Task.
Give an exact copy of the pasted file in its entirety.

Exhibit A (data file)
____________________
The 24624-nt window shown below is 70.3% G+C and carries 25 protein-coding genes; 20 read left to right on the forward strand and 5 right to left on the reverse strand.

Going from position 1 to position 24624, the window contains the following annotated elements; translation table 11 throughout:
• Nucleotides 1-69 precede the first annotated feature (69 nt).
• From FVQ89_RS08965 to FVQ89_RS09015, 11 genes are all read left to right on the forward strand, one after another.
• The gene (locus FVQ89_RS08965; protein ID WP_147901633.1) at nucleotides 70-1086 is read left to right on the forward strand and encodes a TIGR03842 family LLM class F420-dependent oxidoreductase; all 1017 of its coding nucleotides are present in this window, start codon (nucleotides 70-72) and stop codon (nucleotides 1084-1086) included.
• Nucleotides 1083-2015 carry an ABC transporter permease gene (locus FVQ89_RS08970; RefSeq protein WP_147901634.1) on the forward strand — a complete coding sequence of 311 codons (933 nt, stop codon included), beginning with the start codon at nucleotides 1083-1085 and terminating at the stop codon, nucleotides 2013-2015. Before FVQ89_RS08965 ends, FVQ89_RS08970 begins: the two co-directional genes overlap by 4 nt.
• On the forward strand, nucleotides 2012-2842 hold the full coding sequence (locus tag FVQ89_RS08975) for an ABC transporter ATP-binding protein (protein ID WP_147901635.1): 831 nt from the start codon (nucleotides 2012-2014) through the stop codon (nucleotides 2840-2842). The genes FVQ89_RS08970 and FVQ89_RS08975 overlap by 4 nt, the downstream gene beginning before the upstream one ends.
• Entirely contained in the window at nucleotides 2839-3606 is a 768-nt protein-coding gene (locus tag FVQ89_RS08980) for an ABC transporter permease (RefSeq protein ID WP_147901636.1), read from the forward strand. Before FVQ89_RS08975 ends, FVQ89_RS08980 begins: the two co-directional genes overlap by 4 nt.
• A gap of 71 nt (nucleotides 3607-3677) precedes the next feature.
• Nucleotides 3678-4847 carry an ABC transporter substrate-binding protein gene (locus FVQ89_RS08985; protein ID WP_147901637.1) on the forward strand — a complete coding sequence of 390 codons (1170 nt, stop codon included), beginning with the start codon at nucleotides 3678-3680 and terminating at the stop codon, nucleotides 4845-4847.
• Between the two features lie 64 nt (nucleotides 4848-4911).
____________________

The 24624-nt window shown below is 70.3% G+C and carries 25 protein-coding genes; 20 read left to right on the forward strand and 5 right to left on the reverse strand.

Going from position 1 to position 24624, the window contains the following annotated elements; translation table 11 throughout:
• Nucleotides 1-69 precede the first annotated feature (69 nt).
• From FVQ89_RS08965 to FVQ89_RS09015, 11 genes are all read left to right on the forward strand, one after another.
• The gene (locus FVQ89_RS08965; protein ID WP_147901633.1) at nucleotides 70-1086 is read left to right on the forward strand and encodes a TIGR03842 family LLM class F420-dependent oxidoreductase; all 1017 of its coding nucleotides are present in this window, start codon (nucleotides 70-72) and stop codon (nucleotides 1084-1086) included.
• Nucleotides 1083-2015 carry an ABC transporter permease gene (locus FVQ89_RS08970; RefSeq protein WP_147901634.1) on the forward strand — a complete coding sequence of 311 codons (933 nt, stop codon included), beginning with the start codon at nucleotides 1083-1085 and terminating at the stop codon, nucleotides 2013-2015. Before FVQ89_RS08965 ends, FVQ89_RS08970 begins: the two co-directional genes overlap by 4 nt.
• On the forward strand, nucleotides 2012-2842 hold the full coding sequence (locus tag FVQ89_RS08975) for an ABC transporter ATP-binding protein (protein ID WP_147901635.1): 831 nt from the start codon (nucleotides 2012-2014) through the stop codon (nucleotides 2840-2842). The genes FVQ89_RS08970 and FVQ89_RS08975 overlap by 4 nt, the downstream gene beginning before the upstream one ends.
• Entirely contained in the window at nucleotides 2839-3606 is a 768-nt protein-coding gene (locus tag FVQ89_RS08980) for an ABC transporter permease (RefSeq protein ID WP_147901636.1), read from the forward strand. Before FVQ89_RS08975 ends, FVQ89_RS08980 begins: the two co-directional genes overlap by 4 nt.
• A gap of 71 nt (nucleotides 3607-3677) precedes the next feature.
• Nucleotides 3678-4847 carry an ABC transporter substrate-binding protein gene (locus FVQ89_RS08985; protein ID WP_147901637.1) on the forward strand — a complete coding sequence of 390 codons (1170 nt, stop codon included), beginning with the start codon at nucleotides 3678-3680 and terminating at the stop codon, nucleotides 4845-4847.
• Between the two features lie 64 nt (nucleotides 4848-4911).